Would Picasso Still Be Picasso, If He Had An iPhone?

“Everybody has the same energy potential.
The average person wastes his in a dozen little ways.
I bring mine to bear on one thing only: my paintings
and everything else is sacrificed to it - myself included.” Pablo Picasso

I find that when my body and mind are relaxed and uninterrupted, I sometimes manage to drift into what I like to call “ponder time.” It’s a free thinking space where my creative juices sometimes seethe. When I relax, rest and doze – interesting and random insights about life and its nuances sometimes bubble to the surface.

So I should have really made the most of a rain-soaked Sunday morning. With no plans made, there was no better time to stretch out in bed. To listen to the rain and let my mind wander. To enjoy the warmth.

Regrettably though, moments after opening my eyes, I rolled over and switched on my damn iPhone.

Instantly, I was overwhelmed with an abundance of information that I was only half interested in and half reading. Once again, I had managed to concede my creatively-effervescent doze to that lazy technological mind-trap. Bouncing around the internet and culling unnecessary emails, I couldn’t help but feel disappointed at my lack of self-discipline. “Ponder time” had been lost.

Later on – out of bed, sipping coffee, peering out of the window into the rain – I thought: “will I ever find some uninterrupted downtime to give my old head that space it needs to create?” I started to plan the things I needed to change. I wondered just how much worldwide creative focus out there was being thwarted by the temptations of technology. I wondered if even someone like Pablo Picasso would have succumbed to it.


When I need inspiration, I often think of specific artists who have crafted numerous idea seedlings into pieces of poetic tangibility. Prolific artists who have managed to master the temptation of procrastination. People who understand that inspiration must find you working.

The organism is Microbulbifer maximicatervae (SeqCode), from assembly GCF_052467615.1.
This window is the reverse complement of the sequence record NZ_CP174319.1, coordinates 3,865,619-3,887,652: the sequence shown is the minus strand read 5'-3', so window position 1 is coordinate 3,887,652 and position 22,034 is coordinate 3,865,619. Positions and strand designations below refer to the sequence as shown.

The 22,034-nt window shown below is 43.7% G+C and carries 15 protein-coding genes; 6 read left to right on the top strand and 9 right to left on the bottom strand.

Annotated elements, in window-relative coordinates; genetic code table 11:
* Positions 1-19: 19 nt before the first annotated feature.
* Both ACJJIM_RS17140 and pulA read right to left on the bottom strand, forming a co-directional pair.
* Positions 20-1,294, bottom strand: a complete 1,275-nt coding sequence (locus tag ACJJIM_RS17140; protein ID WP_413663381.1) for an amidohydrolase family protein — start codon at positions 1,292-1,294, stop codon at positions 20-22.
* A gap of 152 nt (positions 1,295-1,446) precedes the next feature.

And Pablo Picasso is very much an inspiration for me, in this sense. Aside from his painting, where Picasso fascinates me most is in his bull-like self-belief and in his unparalleled creative output. Creating tens of thousands of pieces of art – Picasso practised, pondered, painted and crafted most days of his life. He was famed for his focus, self-discipline and hard work. His was a drive to leave an undeniable legacy and to sit forever at that posthumous table of ‘The Greats’.

Like all artists, he thrived on inspiration. Picasso regularly visited Paris’ galleries, especially the Louvre. There he’d sit and peer at the works he loved – studying them, taking notes and stealing ideas. He constantly read poetry and literature. He would also often visit the studios of his peers to review their latest works in order to torment his fierce competitiveness.

Experience too eventually developed him into a savvy businessman, self-marketer and cunning salesman. He would pit his dealers against each other for weeks when selling a new piece. Unlike many of The Greats, Picasso was very rich whilst still alive. Vibrantly social too, well into old age, Picasso allowed his ego to be regularly stroked by a coterie of avant-garde bohemian elite.

So, as I watched and listened to the meditative rain, I thought about Pablo Picasso. Here was a curious, social, narcissistic self-marketer. A man who’d managed to trim off most of life’s fatty distractions. Had he somehow stumbled into our world today, I mused, would the distractions of our technology have chipped away at his focus? Would Picasso still be Picasso if he had an iPhone?